Do you know how to fluently speak and read two or more languages? Becoming a translator may be a very rewarding job for you.
It is possible to base your job of translating at home and on the computer. You would convert text or audio from one language to another, with the responsibility of maintaining the original meaning.
Bottom Line: it is not usually a requirement to get formal training, but some employers may view you more favorably if you get a voluntary certification.
There is a great deal of variety available in this field. You could capture images of wildlife, pets, people, landscapes, and buildings.
Some people with ASD really excel in this field. Formal training is not required, but technical knowledge of a digital camera system, lighting, and computer photo editing programs are very helpful.
You could gain these skills at a community college if you need training in one or more skillset.
The essential item you need to market yourself and earn money as a photographer is a strong portfolio. This is one of the really great job fields for people with autism.
Video Game Design
Be aware that this job field is very full of interested candidates. There is a lot of competition for a few jobs.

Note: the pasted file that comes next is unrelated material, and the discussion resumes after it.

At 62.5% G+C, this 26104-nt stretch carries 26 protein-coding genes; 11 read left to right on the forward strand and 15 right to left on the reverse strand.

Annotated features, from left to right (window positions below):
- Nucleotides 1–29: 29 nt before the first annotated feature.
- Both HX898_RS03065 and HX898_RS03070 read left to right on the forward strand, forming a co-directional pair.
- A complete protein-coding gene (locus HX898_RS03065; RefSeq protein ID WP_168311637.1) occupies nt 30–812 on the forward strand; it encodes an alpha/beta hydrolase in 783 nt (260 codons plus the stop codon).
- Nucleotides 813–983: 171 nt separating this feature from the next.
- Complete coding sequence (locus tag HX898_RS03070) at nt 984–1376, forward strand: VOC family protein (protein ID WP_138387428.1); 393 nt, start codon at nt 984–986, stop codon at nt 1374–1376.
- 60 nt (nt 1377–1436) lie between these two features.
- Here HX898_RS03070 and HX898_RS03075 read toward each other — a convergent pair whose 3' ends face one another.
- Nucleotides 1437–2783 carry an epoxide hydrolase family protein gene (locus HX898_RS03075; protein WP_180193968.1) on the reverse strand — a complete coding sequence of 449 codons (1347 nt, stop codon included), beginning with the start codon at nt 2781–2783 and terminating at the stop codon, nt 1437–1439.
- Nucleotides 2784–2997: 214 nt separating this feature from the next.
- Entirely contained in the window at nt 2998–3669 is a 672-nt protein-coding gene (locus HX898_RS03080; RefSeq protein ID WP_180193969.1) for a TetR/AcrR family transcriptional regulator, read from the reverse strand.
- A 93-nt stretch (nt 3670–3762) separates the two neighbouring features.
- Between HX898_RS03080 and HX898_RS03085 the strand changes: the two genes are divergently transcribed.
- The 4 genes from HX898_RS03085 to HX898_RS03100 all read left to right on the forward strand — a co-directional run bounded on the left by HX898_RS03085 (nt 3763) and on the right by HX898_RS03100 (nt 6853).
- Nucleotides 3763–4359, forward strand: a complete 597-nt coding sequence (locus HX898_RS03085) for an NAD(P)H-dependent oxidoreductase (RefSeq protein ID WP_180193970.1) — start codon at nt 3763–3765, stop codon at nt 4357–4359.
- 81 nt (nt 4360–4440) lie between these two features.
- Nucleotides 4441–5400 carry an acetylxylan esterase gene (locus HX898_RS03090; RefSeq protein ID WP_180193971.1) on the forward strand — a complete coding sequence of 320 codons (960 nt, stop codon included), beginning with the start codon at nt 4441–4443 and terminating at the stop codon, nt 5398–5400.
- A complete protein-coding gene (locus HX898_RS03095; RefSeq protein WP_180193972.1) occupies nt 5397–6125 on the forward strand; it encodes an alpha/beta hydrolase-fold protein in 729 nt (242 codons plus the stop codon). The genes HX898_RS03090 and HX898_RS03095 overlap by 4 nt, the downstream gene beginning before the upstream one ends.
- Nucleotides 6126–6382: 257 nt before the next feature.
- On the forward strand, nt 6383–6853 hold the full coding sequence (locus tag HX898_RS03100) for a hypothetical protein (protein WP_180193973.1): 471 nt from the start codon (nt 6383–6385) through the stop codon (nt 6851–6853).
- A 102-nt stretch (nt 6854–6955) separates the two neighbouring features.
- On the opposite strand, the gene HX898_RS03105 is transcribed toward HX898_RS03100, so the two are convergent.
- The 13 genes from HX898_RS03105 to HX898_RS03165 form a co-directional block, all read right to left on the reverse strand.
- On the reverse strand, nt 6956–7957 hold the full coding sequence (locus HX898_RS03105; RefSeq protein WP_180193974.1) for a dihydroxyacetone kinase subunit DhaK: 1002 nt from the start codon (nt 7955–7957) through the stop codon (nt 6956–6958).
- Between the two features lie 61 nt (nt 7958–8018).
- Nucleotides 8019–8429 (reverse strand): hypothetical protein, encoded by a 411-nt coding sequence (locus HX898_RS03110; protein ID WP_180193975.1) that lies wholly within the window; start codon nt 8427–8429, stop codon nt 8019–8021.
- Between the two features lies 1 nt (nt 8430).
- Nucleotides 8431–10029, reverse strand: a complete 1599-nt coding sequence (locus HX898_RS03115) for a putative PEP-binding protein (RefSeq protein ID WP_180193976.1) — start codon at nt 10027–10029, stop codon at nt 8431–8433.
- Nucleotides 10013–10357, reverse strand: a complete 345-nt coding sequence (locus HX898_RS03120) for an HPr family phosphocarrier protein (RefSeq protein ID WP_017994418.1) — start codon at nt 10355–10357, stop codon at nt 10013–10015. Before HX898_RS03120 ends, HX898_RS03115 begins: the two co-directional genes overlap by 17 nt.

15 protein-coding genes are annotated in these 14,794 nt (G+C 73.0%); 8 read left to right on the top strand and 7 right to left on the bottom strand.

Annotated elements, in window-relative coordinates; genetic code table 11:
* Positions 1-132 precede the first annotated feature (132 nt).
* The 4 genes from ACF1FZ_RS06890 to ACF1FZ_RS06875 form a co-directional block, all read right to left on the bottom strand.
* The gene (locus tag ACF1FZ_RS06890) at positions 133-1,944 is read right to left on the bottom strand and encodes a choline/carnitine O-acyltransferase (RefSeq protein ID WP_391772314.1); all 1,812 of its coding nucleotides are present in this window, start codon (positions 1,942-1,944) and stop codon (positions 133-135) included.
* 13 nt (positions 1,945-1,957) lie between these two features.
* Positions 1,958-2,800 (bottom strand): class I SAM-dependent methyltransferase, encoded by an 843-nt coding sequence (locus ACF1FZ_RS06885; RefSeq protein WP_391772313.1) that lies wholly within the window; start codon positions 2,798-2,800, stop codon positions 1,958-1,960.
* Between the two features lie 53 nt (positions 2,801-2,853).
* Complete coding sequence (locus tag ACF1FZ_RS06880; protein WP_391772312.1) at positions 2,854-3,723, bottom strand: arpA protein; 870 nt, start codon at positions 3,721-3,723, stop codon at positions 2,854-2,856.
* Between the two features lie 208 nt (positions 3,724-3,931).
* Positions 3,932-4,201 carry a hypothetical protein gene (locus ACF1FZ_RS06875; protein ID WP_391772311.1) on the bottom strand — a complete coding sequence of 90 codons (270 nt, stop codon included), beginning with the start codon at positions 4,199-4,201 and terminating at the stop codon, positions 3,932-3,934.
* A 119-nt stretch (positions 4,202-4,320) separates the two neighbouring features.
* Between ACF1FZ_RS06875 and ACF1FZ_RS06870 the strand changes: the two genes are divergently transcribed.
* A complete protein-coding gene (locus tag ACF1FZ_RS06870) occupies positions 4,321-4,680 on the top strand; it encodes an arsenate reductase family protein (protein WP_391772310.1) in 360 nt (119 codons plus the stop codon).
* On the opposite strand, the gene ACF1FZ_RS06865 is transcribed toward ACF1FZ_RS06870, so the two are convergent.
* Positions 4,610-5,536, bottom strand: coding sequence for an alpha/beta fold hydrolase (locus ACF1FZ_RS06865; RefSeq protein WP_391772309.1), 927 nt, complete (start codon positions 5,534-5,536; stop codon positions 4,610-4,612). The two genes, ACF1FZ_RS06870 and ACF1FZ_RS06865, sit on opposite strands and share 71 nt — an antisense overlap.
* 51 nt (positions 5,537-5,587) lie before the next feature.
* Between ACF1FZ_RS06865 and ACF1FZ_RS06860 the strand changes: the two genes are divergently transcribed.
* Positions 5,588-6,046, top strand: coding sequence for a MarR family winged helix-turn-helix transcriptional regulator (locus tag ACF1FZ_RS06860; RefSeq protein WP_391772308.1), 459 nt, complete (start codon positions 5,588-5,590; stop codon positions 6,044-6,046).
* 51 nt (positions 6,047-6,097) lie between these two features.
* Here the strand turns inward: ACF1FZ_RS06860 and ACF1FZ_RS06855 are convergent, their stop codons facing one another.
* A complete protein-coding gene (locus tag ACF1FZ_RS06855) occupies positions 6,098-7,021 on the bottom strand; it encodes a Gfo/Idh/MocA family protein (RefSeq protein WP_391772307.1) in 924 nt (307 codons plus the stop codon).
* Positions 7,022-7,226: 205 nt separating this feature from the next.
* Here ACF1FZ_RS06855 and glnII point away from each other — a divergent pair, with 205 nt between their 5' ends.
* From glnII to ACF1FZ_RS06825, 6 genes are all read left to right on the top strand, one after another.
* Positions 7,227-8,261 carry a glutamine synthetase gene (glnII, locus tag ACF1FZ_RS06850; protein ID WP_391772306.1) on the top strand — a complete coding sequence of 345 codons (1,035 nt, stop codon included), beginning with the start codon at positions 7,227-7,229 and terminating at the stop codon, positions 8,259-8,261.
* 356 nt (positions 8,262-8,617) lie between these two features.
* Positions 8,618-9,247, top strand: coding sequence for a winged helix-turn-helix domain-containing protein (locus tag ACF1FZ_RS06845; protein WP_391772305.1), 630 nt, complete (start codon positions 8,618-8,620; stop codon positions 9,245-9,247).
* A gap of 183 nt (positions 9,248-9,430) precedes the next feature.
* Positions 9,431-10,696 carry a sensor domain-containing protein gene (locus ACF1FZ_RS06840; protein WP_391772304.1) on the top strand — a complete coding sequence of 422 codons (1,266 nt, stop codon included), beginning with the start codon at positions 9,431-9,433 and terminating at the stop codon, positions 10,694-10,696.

If you have exceptional artistic talent, technical skills, you are a great storyteller, and you know all there is to know about the world of video games, this field may be for you.
Your job prospects may be enhanced if you can score an internship as a part of your training.
Some community colleges offer affordable and interesting programs in video and computer programming.
Bottom Line: in fact, if video game design is too competitive a field for you, business and software design and programming fields need more candidates.
Animal-Related Careers (Examples: groomer, dog walker, pet sitter, veterinary technician)
There are jobs for people with autism that prefer to work more with animals rather than people.
For some jobs, such as pet sitter and groomer or dog walker, you only need a little training to get started.
Veterinary tech jobs often require training that can either be offered by the vet or at a community college as a certificate or two-year program.
If you are good at visualizing how a machine is put together, and you like to take things apart and put them back together again, you might want to consider the job of a mechanic.
If cars are an interest of yours or you just like working on machines, you can become a certified mechanic in one year or less. Vocational schools and some high school diploma programs offer certification.
There are many kinds of jobs for people with autism. Finding employment for autistic adults may be a challenging journey, but it is not impossible.
You might want to check with the career assistance offices in your area that offer help with jobs for people with disabilities.
They may know an autism employment agency or how to help someone who is getting a job with autism.
Don't be discouraged. If you need autism therapy to help you get ready for work, take advantage of the resources available and explore autism employment opportunities.